SOCHI, Russia — U.S. Ambassador Michael McFaul, the architect of President Obama’s effort to reset American relations with Russia, said Tuesday that he will leave his post at the conclusion of the Olympics to return to Stanford University.
McFaul, who has been ambassador for two years, said he was resigning to rejoin his family, who returned to California last year so that his older son could finish his high school years at home.
“We tried to make a [5,600-mile] commute work for our family,” he wrote in a blog post. “But after seven months of separation, I simply need to be with my family again.”
McFaul never wavered in his defense of the “reset” despite the increasingly rocky trail of U.S.-Russian relations in recent years. In a blog post titled “It’s Time, My Friend, It’s Time,” written in Russian and English, which he said would be his last as ambassador, he listed what he argued were the reset’s accomplishments.
Among them were the New START accord limiting nuclear arms, the opening of the Northern Distribution Network allowing the United States to send supplies to its troops in Afghanistan by way of Russia, cooperation on Iran and North Korea, and Russia’s accession to the World Trade Organization — which Washington wanted on the grounds that it requires Russia to commit to international trade rules.
Yet all of those accomplishments were completed — or headed toward completion — while McFaul was Obama’s chief national security adviser on Russia, before he came to Moscow as ambassador.
McFaul arrived in January 2012, as Vladimir Putin was well on his way to reclaiming the Russian presidency. Putin’s campaign relied heavily on anti-Americanism, and much of that fell on McFaul.
He acknowledged in his blog post that there have been challenges to manage during his two years here: the expulsion of the U.S. Agency for International Development, the ban on adoptions by Americans, the haven provided to Edward Snowden, a virulent anti-Americanism in the Russian media, and fundamental disagreements over Syria and, most recently, Ukraine.
The initial accomplishments of the reset in relations, which McFaul put together as a White House aide, had provided no momentum toward a broader warming in ties between Moscow and Washington — and as ambassador he had to work with the consequences.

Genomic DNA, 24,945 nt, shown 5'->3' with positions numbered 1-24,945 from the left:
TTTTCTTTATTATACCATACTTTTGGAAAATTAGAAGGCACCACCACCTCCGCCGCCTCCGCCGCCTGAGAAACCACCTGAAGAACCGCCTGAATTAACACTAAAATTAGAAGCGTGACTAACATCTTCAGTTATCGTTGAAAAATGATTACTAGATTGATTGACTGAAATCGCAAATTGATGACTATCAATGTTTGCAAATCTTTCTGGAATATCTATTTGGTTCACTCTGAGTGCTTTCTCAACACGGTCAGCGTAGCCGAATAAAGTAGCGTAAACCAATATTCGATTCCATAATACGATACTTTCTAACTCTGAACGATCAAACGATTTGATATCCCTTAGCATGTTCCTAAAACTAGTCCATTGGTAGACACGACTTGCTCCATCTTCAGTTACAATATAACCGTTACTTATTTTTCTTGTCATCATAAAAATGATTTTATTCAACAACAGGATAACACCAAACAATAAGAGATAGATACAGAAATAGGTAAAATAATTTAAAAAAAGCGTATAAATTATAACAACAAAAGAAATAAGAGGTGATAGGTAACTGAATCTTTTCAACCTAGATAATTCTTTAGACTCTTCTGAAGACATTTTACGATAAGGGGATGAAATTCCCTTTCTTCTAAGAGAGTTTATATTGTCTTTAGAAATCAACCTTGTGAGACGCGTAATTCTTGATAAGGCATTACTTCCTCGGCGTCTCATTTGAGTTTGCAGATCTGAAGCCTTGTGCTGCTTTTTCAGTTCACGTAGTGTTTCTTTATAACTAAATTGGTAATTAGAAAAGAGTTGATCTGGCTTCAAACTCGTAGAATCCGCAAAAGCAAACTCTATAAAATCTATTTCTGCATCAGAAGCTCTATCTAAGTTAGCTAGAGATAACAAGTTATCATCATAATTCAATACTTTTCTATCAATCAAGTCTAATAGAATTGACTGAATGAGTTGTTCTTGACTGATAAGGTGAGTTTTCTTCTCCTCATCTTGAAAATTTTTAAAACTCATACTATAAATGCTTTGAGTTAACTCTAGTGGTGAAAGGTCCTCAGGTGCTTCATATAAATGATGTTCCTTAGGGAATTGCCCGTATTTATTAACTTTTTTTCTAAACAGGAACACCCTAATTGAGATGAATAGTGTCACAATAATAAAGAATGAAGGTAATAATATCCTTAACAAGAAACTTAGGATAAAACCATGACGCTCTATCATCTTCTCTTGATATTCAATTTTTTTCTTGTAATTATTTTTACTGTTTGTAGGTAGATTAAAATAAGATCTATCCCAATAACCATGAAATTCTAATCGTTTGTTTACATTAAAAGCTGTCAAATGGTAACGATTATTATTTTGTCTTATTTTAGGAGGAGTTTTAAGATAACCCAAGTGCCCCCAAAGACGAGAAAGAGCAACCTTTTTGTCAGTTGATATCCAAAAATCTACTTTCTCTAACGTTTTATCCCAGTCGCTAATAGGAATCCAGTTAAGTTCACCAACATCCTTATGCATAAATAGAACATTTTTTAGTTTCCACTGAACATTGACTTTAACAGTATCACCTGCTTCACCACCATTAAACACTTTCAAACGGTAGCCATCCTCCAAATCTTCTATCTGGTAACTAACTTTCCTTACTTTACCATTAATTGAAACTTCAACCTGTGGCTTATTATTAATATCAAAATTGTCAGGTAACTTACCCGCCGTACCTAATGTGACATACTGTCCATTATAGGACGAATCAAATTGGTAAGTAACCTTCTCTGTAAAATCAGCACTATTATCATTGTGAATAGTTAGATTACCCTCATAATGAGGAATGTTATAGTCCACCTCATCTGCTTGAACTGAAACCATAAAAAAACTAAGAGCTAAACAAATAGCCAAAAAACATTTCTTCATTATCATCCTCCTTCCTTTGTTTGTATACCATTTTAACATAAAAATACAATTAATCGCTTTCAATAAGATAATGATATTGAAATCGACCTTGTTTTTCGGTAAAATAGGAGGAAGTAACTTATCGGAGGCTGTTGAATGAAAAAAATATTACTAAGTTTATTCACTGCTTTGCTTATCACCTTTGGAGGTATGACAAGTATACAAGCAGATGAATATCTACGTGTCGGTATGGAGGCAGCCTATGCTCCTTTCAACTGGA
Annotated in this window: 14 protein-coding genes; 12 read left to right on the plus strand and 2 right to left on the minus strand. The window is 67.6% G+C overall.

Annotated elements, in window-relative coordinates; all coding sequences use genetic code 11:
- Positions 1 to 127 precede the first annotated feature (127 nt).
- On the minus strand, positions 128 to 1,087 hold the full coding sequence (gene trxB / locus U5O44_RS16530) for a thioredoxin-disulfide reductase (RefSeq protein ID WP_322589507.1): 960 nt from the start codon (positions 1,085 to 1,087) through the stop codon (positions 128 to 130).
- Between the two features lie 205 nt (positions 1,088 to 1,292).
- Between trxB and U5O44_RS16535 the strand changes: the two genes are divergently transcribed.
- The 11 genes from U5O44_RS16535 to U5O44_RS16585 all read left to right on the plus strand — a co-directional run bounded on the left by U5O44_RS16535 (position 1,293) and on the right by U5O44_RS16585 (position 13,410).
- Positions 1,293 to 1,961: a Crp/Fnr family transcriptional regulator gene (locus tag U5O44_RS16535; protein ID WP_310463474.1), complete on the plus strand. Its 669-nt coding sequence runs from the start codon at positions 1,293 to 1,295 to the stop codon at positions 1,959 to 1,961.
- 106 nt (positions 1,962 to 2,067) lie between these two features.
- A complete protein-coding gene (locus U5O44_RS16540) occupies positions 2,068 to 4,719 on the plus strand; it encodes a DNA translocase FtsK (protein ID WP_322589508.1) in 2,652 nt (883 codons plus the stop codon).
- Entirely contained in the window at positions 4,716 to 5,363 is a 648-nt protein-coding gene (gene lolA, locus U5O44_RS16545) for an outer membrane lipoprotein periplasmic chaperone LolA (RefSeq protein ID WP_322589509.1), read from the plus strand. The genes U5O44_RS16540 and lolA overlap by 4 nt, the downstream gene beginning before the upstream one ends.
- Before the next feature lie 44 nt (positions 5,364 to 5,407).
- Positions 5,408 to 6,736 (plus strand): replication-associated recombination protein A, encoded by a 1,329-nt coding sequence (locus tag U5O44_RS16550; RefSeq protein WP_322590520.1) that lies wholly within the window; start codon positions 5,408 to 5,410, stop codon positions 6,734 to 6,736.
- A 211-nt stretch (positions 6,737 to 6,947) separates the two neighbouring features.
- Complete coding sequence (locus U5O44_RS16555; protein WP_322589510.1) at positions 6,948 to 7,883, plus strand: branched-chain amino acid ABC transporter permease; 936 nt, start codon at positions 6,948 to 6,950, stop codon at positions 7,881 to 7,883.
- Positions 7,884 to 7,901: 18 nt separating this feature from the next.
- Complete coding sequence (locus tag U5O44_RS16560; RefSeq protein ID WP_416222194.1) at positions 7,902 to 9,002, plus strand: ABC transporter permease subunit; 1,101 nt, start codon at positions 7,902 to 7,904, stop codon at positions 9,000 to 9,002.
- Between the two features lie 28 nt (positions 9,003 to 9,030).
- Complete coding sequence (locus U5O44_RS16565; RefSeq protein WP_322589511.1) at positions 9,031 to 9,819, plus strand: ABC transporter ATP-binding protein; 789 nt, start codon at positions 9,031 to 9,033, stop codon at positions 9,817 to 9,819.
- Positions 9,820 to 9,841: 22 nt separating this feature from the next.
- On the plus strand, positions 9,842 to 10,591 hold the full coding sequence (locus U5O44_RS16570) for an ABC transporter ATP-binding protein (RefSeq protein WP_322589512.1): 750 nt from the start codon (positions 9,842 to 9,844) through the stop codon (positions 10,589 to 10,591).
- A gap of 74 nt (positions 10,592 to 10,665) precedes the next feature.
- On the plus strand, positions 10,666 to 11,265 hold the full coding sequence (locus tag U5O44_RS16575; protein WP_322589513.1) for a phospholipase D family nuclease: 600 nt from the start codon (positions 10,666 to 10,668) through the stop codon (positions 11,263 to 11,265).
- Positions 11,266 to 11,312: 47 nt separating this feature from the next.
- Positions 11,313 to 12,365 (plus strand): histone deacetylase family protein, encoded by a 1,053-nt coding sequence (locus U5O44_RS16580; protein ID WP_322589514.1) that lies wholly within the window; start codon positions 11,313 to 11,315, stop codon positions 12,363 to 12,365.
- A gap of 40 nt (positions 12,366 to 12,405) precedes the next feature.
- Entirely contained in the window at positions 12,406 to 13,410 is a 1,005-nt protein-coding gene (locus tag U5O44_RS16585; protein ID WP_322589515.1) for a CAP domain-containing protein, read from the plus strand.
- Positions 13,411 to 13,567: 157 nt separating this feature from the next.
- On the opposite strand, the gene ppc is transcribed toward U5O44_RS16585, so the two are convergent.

The chief factor was the return of Putin to the Kremlin. The Russian president had not forgotten that McFaul once edited a book on Ukraine’s Orange Revolution of 2004 — which for Putin was a personal disaster that he blamed on American interference and that he vowed would never be replicated in Russia.
Before working at the White House, McFaul, 50, was an academic, writing extensively on democracy in this part of the world. That was enough for Putin and other officials to consider McFaul a provocateur. He was greeted with suspicion and even malevolence, as if sent by Secretary of State Hillary Rodham Clinton to fan the fires of revolution and encourage unwelcome democratic initiatives.
Not content to slip into the background, he was followed by hostile television crews, who harassed not only him but the people he met with if they happened to be involved with the human rights movement or the political opposition. McFaul pressed on, undeterred, almost invariably good-humored, except for one encounter in which he told a particularly aggressive pack that they represented a “wild” country.
He did become an indefatigable contributor to Twitter, writing about issues as varied as support for democracy and his broken finger, and he developed a following of 60,000.
At the White House, Ben Rhodes, the national security spokesman, said Obama was “deeply grateful” for McFaul’s service.
“Mike has been tireless in advocating for the universal values that America stands for around the world, reaching out to civil society, and recognizing the right of every voice to be heard,” Rhodes said.
In his blog post, McFaul said he originally had promised his older son that he would be away from his California school for two years, a promise not kept.
“After five years away, first in Washington and then Moscow,” he wrote, “he wanted to go home for his last years of high school. We all agreed that it was in his best interest to return, and that decision turned out to be the right one.
“For the immediate future,” he wrote, “my base of operations will be Stanford University. But a part of me — an emotional part, an intellectual part, a spiritual part — will always remain in Russia. That was true before I joined the government. It will remain so forever after.”